|Location||Whiteford Point, Gower, Wales|
|Year first constructed||1865|
|Year first lit||1866|
|Tower shape||tapered circular tower|
|Markings / pattern||originally black (bitumen coated)|
|Height||13.41m (44 feet)|
It is an unusual cast-iron lighthouse built in 1865 to a design by John Bowen (1825-1873) of Llanelli, by the Llanelli Harbour and Burry Navigation Commissioners to mark the shoals of Whiteford Point, replacing an earlier piled structure of 1854, of which nothing remains. It is the only wave-swept cast-iron tower of this size in Britain. The tower is 44 feet (13 m) high and stands just above low-water level. The base is about 24 feet (7.3 m) in diameter and rises gracefully to a diameter of 11 feet 6 inches (3.51 m) at lantern level. A pitched stone apron surrounds the base of the lighthouse.
Construction and maintenance
The lighthouse sits on 88 wooden piles driven into glacial moraine. These are linked horizontally by walling pieces, using 500 cast-iron plants and bolts. These would have formed a box, probably square or octagonal, which would have been excavated and partially filled with concrete. The materials were delivered by boat and work undertaken during low tide.
The structure of the shell is formed from 105 bent and tapered cast-iron plates, each about 32 millimetres (1.3 in) thick, with an upstand flange on each side, and bolted with cast-iron bolts, each weighing 2 pounds (0.91 kg). There are eight levels of panel tapering to the sixth 'course'. The first three horizontal joints are covered by iron bands supported on brackets and topped with fillets of concrete.
During the 1870s vertical cracks developed in the plates of the lowest three rings. A local blacksmith called Powell made wrought-iron straps which were bolted to the flanges on each side of the cracked plates. At the time, the cracks were put down to lateral pressures arising from the settlement of the inner masonry, being composed of rough beach stones and 'bad' mortar. By 1884, 150 straps had been fitted. The compaction of the fill may have been compounded by movement (swaying) of the tower, reported in 1884 by the lighthouse keeper to have been 'several inches'. In 1885, the ground around the tower was strengthened with the addition of a concrete skirt 18 inches (46 cm) deep, bound by a 2-inch (5.1 cm) wide iron band, effectively anchoring the skirt to the base of the tower.
The equipment for the lighthouse is listed in an inventory of 1888 and indicates that provision was made for two lighthouse keepers, although each of the census returns of 1871, 1881, 1891, and 1901 names one keeper. The working pattern was two weeks at Whitford Lighthouse alternating with two weeks at Llanelli Harbour Lighthouse.
Three Argand lamps and reflectors were fitted, one towards the Lynch Pool or south channel, one towards Burry Port, and one towards Llanelli. In 1876, the Harbour Master set a fourth lamp to shine west along the north channel. The Admiralty chart of 1887 shows the "Arc of Visibility" of the lights from slightly west of south, through north, to slightly south of east.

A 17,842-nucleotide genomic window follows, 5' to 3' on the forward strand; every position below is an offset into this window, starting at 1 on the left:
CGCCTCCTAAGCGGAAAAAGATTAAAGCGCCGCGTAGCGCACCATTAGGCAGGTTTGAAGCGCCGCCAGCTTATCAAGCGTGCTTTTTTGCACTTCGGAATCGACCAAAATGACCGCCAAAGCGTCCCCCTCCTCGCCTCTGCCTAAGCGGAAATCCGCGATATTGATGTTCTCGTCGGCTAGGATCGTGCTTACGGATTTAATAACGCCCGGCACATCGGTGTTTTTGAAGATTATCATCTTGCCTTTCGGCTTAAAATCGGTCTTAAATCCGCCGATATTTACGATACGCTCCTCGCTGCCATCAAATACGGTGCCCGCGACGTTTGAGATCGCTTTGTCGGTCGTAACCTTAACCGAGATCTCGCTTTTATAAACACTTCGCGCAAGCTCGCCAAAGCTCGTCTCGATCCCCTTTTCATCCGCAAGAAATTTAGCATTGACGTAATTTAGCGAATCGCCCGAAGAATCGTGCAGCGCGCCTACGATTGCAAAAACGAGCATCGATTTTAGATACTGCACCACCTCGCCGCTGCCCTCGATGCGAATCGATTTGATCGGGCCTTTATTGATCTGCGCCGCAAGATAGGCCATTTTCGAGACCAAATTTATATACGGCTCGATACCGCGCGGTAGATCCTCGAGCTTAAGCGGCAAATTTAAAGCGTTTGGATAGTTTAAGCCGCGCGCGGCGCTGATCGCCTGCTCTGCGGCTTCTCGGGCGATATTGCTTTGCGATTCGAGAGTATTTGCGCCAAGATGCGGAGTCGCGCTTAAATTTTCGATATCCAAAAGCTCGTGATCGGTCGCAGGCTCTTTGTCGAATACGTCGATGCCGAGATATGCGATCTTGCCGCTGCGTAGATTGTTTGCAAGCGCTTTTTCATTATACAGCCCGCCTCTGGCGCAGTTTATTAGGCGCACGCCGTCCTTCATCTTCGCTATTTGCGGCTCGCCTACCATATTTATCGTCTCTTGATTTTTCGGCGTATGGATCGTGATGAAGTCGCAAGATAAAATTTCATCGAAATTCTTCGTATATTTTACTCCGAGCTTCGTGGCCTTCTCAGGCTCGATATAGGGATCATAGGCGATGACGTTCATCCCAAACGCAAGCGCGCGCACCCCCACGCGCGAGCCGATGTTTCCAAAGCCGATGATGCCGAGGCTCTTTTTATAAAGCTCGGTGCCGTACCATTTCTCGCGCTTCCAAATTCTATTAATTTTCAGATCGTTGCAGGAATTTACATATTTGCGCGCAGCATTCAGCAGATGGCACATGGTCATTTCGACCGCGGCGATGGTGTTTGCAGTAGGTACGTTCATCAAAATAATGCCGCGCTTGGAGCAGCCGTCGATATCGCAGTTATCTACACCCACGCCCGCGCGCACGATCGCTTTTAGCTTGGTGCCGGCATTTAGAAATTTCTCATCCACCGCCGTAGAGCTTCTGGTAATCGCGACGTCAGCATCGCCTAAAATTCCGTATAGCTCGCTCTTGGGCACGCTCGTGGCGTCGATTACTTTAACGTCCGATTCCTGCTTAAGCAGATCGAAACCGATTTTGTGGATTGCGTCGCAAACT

The lighthouse was discontinued in 1920, when responsibility for the light was transferred to Trinity House, who decided to establish a new beacon at Burry Holms. However, after pleas from local yachtsmen, the light was relit in the 1980s. This gave an additional point of reference when navigating the waters between the Gower Peninsula and Burry Port: on dark nights, boat crews often found themselves on top of Whiteford Point before realizing the fact. The cost was £1,300, with £1,000 being funded by the Harbour Commissioners and the balance by Burry Port Yacht Club. The new light was fully automatic and switched on when daylight faded to a pre-determined level. Two nautical almanacs published in 1987, Reeds, and Macmillan and Silk Cut, listed Whiteford Lighthouse as flashing every five seconds.
After a failure of the solar unit, the light was removed and not replaced. However, the lighthouse still has navigational value in daylight. It is now owned by Carmarthenshire County Council.
Cast iron was also used for Maryport Lighthouse, Cumberland, in 1834. In 1836, the lighthouse at the Town Pier, Gravesend, Kent, was built from cast iron. In 1842, two cast-iron leading lights were erected at Aberdeen, with elegant tapering octagonal towers and a smooth external face. At Sunderland, another well-known example was built on the pier head in 1856.
The first 'solid' rock or wave-washed cast-iron tower was erected on the exposed Fastnet Rock in 1854, but this cracked and was replaced by a masonry tower in 1904.
In the middle of the nineteenth century, the engineer Alexander Gordon designed a number of fine cast-iron towers for colonial waters. These were cast at Pimlico and shipped out to be erected by comparatively unskilled labour. Some still survive in Jamaica and Bermuda, and a cast-iron tower at Tiri-tiri, New Zealand, built in 1920, is one of the last in this material.
Whiteford Lighthouse is the only cast-iron lighthouse in Britain which is wave-washed, although it can be reached on foot at low tide. The handful of other surviving lighthouses of this type stand well clear of the water on either harbour piers or reefs.
Whitford Lighthouse is listed by Cadw as Grade II* as a rare survival of a wave-swept cast-iron lighthouse in British coastal waters, and an important work of cast-iron architecture and nineteenth-century lighthouse design and construction. It is also a Scheduled Ancient Monument.
- The Second Whiteford Lighthouse, by J Hartley, in Gower 56 (2005)
- Whitford Lighthouse Listing Description, record number 22885, dated 03.03.2000 by Cadw
- Lighthouses of Wales, by D B Hague, Archaeological Journal (1979) pp 296–8
- Whitford Lighthouse Options Appraisal Report, by Acanthus Holden Architects for Cadw Sir Gaerfyrddin Cyf. (July 2008)
- Report for the Royal Commission on Ancient and Historical Monuments Wales, by Douglas Hague (1971)